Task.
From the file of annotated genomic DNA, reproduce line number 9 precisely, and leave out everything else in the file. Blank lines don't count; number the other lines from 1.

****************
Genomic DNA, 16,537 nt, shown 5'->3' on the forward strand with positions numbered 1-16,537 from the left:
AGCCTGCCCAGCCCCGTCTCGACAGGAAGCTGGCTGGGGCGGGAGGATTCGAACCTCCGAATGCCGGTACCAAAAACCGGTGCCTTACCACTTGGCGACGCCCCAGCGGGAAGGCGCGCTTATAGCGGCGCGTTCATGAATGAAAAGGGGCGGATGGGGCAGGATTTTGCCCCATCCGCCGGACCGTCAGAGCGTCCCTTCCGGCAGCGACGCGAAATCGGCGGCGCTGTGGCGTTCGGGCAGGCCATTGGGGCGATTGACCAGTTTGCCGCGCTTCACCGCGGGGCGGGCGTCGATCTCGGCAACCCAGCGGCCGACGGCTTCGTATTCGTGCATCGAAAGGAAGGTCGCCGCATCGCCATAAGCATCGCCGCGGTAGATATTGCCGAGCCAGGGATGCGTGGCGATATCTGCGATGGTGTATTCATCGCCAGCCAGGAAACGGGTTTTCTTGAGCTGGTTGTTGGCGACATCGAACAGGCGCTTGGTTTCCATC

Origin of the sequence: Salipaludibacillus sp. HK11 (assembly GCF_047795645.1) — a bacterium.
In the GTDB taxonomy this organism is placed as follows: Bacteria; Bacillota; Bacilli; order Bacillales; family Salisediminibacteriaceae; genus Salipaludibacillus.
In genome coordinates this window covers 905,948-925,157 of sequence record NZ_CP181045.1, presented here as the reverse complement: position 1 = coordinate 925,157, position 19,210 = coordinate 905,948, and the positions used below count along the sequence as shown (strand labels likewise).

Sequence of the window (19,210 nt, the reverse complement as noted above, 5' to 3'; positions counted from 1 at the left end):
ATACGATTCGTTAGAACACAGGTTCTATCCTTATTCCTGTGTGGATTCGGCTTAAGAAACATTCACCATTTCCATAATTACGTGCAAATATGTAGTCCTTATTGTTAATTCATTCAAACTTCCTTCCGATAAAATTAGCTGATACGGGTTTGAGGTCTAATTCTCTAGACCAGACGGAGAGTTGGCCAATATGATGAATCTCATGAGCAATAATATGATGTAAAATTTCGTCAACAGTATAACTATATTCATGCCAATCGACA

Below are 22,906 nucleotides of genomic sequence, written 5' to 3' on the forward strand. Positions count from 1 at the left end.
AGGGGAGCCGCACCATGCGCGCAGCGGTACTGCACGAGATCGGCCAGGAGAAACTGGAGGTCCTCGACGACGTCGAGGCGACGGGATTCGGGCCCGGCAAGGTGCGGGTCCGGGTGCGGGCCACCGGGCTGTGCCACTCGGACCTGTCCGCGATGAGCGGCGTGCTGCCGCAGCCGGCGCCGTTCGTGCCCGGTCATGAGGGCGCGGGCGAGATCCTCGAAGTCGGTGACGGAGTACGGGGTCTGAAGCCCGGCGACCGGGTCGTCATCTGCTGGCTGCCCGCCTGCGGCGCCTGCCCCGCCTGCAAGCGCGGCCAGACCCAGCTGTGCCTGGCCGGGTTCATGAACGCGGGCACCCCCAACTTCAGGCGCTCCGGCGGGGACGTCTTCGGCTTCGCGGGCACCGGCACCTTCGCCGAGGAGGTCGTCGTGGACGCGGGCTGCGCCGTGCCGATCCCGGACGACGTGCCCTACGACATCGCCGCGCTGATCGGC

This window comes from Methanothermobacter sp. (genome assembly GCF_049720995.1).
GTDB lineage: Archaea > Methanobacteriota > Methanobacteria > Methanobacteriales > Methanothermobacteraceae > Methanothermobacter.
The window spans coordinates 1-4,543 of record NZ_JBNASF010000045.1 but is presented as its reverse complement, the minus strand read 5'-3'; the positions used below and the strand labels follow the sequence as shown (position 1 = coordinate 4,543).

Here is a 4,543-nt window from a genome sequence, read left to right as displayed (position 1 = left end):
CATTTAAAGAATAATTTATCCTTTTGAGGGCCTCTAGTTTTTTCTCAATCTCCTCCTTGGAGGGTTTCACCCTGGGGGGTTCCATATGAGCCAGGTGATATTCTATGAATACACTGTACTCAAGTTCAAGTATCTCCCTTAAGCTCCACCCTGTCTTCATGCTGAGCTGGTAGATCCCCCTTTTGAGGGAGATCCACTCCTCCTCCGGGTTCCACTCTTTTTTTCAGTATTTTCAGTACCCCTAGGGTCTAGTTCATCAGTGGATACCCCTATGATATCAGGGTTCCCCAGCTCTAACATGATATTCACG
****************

AGGGGAGCCGCACCATGCGCGCAGCGGTACTGCACGAGATCGGCCAGGAGAAACTGGAGGTCCTCGACGACGTCGAGGCGACGGGATTCGGGCCCGGCAAGGTGCGGGTCCGGGTGCGGGCCACCGGGCTGTGCCACTCGGACCTGTCCGCGATGAGCGGCGTGCTGCCGCAGCCGGCGCCGTTCGTGCCCGGTCATGAGGGCGCGGGCGAGATCCTCGAAGTCGGTGACGGAGTACGGGGTCTGAAGCCCGGCGACCGGGTCGTCATCTGCTGGCTGCCCGCCTGCGGCGCCTGCCCCGCCTGCAAGCGCGGCCAGACCCAGCTGTGCCTGGCCGGGTTCATGAACGCGGGCACCCCCAACTTCAGGCGCTCCGGCGGGGACGTCTTCGGCTTCGCGGGCACCGGCACCTTCGCCGAGGAGGTCGTCGTGGACGCGGGCTGCGCCGTGCCGATCCCGGACGACGTGCCCTACGACATCGCCGCGCTGATCGGC